Posts Tagged ‘environment’
In all of my excitement to report about Nissan’s March 30, 2010 press release on the all-new Nissan Leaf, I totally overlooked an announcement from General Motors. On the eve of the 2010 New York Auto Show (the same day Nissan issued its press release), General Motors announced that the new 2011 Chevy Volt would be available on showroom floors in November 2010. How could I have not blogged about this at the same time?
For those of you who don’t know, the Chevy Volt is also an electric car that, according the company’s website, can create its own electricity. When fully charged (accomplished by plugging the car in overnight), the car can run 40 miles on pure electricity. After about 40 miles, a “range-extending gas generator” kicks in, which recharges the battery and adds up to 300 drivable miles on a single tank of gas. The ability to have a car re-generate energy will be a strong selling point in why consumers should pick the Volt over the Nissan Leaf. A jump start on sales won’t hurt either.
So I have to ask: who has been holding out to be a part of the first generation of electric car owners?
A green revolution is underway in the credit card space and American Express is leading the way.
In February, American Express notified corporate cardholders that it was moving exclusively to online statements. The environmental benefits of paperless statements go without saying. Less paper, less waste.
But as American Express touts the “green factor” of paperless billing, it stresses—perhaps more important to corporate customers—that online account management provides increased security against identity theft and unauthorized card usage, as well as providing tools that enhance responsible credit usage and simplify tax preparation and accounting.
Personal and small business cardholders still have the option to receive paper statements through the mail. But as the company increasingly stresses its dedication to data security, fraud prevention, building respect for the environment and reducing its carbon footprint, how much longer might American Express customers continue to have a paper option?
Green insurance has been a growing trend in recent years. And now, as Earth Day approaches on April 22, Travelers has launched a new campaign for its GreenHome Upgrade.
Green homeowners insurance covers an additional expense amount for the repair or rebuilding of the home with green materials and methods. It pays for the cost of recycling debris in preference to dumping it into a landfill. And, it will pay the fee to certify or re-certify the home to LEED certification requirements after a covered loss. (LEED stands for Leadership in Energy and Environmental Design Green Building Rating System.)
Travelers’ new campaign was announced last month in an informational marketing email to agents. The PDF kit, sent with the email, included a brochure, postcard, agent sell sheet and FAQ. The agents can order brochures and postcards that will be printed on recycled paper, or they have the option to send these electronically as an ebrochure or ecard. Travelers also announced that this would be supported by an online media campaign.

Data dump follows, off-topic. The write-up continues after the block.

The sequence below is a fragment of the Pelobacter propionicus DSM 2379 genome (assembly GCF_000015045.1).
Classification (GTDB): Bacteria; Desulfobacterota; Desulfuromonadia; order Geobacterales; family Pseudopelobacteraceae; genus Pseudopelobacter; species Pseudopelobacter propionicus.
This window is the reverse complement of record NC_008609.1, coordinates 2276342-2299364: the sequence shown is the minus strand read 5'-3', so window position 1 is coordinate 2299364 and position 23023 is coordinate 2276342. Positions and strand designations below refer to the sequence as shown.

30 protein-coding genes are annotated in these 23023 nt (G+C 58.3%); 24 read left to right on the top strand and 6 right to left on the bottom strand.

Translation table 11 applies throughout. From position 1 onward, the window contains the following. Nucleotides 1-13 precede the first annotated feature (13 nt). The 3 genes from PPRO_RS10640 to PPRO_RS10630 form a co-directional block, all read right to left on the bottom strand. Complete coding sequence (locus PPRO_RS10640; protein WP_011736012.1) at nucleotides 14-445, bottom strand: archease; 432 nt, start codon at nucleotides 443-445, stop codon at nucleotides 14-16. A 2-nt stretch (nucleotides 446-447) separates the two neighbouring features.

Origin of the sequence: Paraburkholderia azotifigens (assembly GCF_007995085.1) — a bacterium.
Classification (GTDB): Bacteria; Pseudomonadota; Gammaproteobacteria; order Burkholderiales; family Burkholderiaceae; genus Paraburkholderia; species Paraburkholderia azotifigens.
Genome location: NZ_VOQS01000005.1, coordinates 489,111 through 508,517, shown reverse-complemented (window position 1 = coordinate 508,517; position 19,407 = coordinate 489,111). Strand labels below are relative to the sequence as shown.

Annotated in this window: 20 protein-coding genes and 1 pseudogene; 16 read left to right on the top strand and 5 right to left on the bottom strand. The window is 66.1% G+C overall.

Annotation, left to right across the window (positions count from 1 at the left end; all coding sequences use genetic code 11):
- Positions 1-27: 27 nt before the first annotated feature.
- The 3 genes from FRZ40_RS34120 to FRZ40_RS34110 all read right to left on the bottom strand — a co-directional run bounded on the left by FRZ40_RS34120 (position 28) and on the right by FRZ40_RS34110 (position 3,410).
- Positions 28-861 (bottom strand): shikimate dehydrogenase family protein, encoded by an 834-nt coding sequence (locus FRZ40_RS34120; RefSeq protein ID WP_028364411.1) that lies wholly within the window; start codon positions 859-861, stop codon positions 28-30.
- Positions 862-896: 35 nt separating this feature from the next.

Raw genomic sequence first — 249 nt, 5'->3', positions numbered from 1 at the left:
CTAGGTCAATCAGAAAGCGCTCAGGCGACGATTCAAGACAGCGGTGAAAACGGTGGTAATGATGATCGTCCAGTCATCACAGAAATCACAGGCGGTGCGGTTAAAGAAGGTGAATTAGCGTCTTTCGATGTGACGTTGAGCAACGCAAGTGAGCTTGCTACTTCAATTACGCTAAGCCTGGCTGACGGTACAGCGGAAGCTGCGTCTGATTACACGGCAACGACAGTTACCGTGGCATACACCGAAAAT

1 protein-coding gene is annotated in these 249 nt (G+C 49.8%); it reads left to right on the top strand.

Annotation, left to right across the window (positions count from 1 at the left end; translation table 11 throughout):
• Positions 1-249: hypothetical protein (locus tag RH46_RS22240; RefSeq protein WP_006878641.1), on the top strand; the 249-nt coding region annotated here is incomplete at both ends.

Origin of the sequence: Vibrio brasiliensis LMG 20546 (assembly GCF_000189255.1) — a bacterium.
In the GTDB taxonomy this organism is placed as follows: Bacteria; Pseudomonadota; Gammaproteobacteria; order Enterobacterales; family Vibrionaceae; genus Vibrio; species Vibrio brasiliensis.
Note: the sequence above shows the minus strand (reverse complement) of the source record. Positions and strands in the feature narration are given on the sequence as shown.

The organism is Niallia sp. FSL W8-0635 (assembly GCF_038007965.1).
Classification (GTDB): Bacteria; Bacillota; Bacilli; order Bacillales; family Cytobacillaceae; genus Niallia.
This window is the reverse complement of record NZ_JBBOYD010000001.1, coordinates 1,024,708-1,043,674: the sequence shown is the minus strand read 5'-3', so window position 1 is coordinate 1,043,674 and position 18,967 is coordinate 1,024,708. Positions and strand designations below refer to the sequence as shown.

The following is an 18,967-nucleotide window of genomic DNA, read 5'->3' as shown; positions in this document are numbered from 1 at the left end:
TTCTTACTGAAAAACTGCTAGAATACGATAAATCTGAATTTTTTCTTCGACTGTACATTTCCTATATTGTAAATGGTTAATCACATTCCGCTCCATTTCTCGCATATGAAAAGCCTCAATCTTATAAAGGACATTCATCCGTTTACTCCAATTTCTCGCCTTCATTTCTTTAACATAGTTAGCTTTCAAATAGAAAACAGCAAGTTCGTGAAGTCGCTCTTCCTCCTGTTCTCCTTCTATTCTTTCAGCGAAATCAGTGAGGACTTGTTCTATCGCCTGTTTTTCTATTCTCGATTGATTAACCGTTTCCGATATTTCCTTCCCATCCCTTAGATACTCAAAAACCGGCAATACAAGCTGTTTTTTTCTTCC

One of the first companies to offer energy-efficient and environmentally innovative products was Fireman’s Fund. Direct mail for its Green Upgrade policy talks to the cost advantages, healthy living, and environmental sensitivity of going with environmentally friendly construction alternatives when replacing damaged equipment and materials.
Discount for a home that has already been LEED certified is another way some insurance companies have built green insurance products. Travelers includes a discount option in the new campaign mentioned above. And Farmers also mentions a LEED discount in a side box on their informational mailing to consumers.
Wouldn’t it be nice to never have to stop at a gas station again in your life? Think about how it would feel, after a long day of work, to drive straight home as opposed to stopping at the gas station because your gas light came on. Imagine pulling into your garage, plugging your car into an outlet and walking into the house. Nice, right?
We continue to hear buzz about the new 2011 Nissan Leaf. The car, which runs entirely on electricity and does not produce any emissions, will be available in December 2010. Pricing for the car was announced on March 30, 2010, with reservations for the world’s first mass-produced electric car to begin on April 20, 2010.
On top of bragging rights of being one of the first Americans to own an all-electric car, new Nissan Leaf owners have the opportunity to receive a $7,500 federal tax credit, along with a variety of state and local incentives.
The Nissan Leaf comes with three years of roadside assistance, and those in California will have the opportunity to ride in the coveted carpool lane. And none of this addresses the amenities of the car, which features “an advanced navigation system and Internet/smart phone connectivity to the vehicle, including pre-heat/pre-cool and charging control,” according the company’s most recent press release.
Whose waiting for the April 20, 2010 start date?